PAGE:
Digital passenger card shelved after scathing reviews


Joseph Brookes
Senior Reporter

The Digital Passenger Declaration has been shelved, with new Home Affairs minister Clare O’Neil acknowledging it “needs a lot more work” even after more than $60 million has been poured into the outsourced development of the underlying platform, which had been slated to eventually be used across government.

On Sunday Ms O’Neil issued a statement saying ​people travelling to Australia will no longer have to complete a Digital Passenger Declaration (DPD) to declare their COVID-19 vaccination status from Thursday.

The DPD launched in March, replacing the Australia Travel Declaration. The smartphone app collects contact information, vaccination status, passport information and travel history from people arriving in Australia by air.

The DPD was the first test of the Home Affairs ‘permissions capability’ project, which is intended to one day be used across government for permission-based services.

Arrivals
Shelved: The first test of the government’s permissions capability “needs a lot more work”. Credit: B.Zhou/Shutterstock.com

The federal government last year selected tech consulting giant Accenture to deliver a permissions capability and set the DPD as its first use case.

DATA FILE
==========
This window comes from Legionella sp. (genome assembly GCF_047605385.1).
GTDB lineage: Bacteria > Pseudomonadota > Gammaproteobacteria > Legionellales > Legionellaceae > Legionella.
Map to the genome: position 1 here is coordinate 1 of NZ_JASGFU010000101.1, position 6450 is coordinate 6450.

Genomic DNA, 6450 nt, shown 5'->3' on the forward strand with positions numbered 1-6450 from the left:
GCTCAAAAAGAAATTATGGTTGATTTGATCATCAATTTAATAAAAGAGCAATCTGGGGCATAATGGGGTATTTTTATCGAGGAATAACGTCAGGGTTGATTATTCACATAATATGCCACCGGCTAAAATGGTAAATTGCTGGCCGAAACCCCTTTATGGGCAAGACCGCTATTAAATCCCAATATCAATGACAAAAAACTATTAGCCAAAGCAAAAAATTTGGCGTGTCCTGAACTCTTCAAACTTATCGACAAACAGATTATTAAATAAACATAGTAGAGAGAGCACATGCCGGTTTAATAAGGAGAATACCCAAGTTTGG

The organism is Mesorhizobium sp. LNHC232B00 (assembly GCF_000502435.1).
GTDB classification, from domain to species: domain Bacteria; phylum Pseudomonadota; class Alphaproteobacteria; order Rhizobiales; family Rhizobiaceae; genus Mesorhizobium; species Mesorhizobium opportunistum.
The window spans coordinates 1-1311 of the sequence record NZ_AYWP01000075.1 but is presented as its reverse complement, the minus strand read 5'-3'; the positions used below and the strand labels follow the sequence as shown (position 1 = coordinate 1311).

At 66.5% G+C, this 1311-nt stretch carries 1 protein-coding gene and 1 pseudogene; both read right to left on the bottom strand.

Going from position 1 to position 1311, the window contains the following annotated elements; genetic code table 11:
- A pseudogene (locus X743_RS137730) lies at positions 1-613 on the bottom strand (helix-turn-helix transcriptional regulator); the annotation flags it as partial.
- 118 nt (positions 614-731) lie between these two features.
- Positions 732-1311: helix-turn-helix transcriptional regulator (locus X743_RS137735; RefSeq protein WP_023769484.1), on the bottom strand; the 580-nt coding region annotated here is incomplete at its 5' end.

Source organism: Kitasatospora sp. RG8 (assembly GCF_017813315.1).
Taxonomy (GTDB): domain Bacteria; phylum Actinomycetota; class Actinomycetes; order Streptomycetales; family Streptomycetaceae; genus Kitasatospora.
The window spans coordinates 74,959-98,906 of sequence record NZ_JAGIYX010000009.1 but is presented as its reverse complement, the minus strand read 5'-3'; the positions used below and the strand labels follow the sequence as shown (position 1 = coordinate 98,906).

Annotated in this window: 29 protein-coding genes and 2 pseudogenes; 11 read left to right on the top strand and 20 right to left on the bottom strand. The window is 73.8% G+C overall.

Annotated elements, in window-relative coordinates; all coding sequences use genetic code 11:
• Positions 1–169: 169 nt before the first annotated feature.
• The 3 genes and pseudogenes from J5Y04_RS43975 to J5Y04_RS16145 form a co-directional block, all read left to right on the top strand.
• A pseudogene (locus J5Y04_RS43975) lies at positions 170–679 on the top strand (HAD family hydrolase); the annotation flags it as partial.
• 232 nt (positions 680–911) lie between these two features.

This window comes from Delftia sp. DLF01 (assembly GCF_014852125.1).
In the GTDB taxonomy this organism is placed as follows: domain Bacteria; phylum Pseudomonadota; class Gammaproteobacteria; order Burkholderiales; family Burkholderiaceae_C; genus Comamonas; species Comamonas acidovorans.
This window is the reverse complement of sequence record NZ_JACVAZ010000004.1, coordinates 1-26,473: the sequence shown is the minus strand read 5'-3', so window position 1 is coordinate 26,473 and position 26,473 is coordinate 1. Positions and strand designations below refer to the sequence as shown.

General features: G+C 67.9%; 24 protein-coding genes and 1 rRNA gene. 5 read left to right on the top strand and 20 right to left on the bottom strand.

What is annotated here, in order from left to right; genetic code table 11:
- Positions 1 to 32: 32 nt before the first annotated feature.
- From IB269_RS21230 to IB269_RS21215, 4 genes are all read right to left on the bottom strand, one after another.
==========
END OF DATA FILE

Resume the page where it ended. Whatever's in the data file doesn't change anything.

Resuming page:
But the launch was delayed and the DPD received scathing reviews from passengers, while the public sector union criticised the “error riddled” app and the outsourcing of the critical government technology.

Ms O’Neil acknowledged the backlash and the DPD contributing to delays at airports around the country when announcing the decision to remove it.

The adjustments come into effect from midnight on Wednesday July 6, 2022 after changes to the Biosecurity Act, which also mean that all visa holders can travel to Australia without needing a travel exemption.

“Removing these requirements will not only reduce delays in our airports but will encourage more visitors and skilled workers to choose Australia as a destination,” Ms O’Neil said.

“And for Australian citizens, with the removal of these requirements, returning home will be much easier.

“I know anyone who has travelled internationally since the borders have opened will find this as one less thing to worry about – especially as more Australians get back to travelling overseas.

“We’ve also listened to feedback about the DPD. While in time it will replace the paper based incoming passenger card, it needs a lot more work to make it user friendly”

The issues with the DPD and the underlying permissions capability come after large parts of the project were outsourced through a procurement process now being examined by the audit office.

The Digital Transformation Agency issued a tender for the permissions capability in late 2020. Nearly a year later it was announced that Irish-domiciled tech giant Accenture had been selected to deliver the permissions capability.

Accenture was awarded a standing offer notice for the work, and a number of contracts related to it have since been made public.

Accenture has been awarded contracts worth more than $60 million for work on the permissions capability and its first function, the DPD.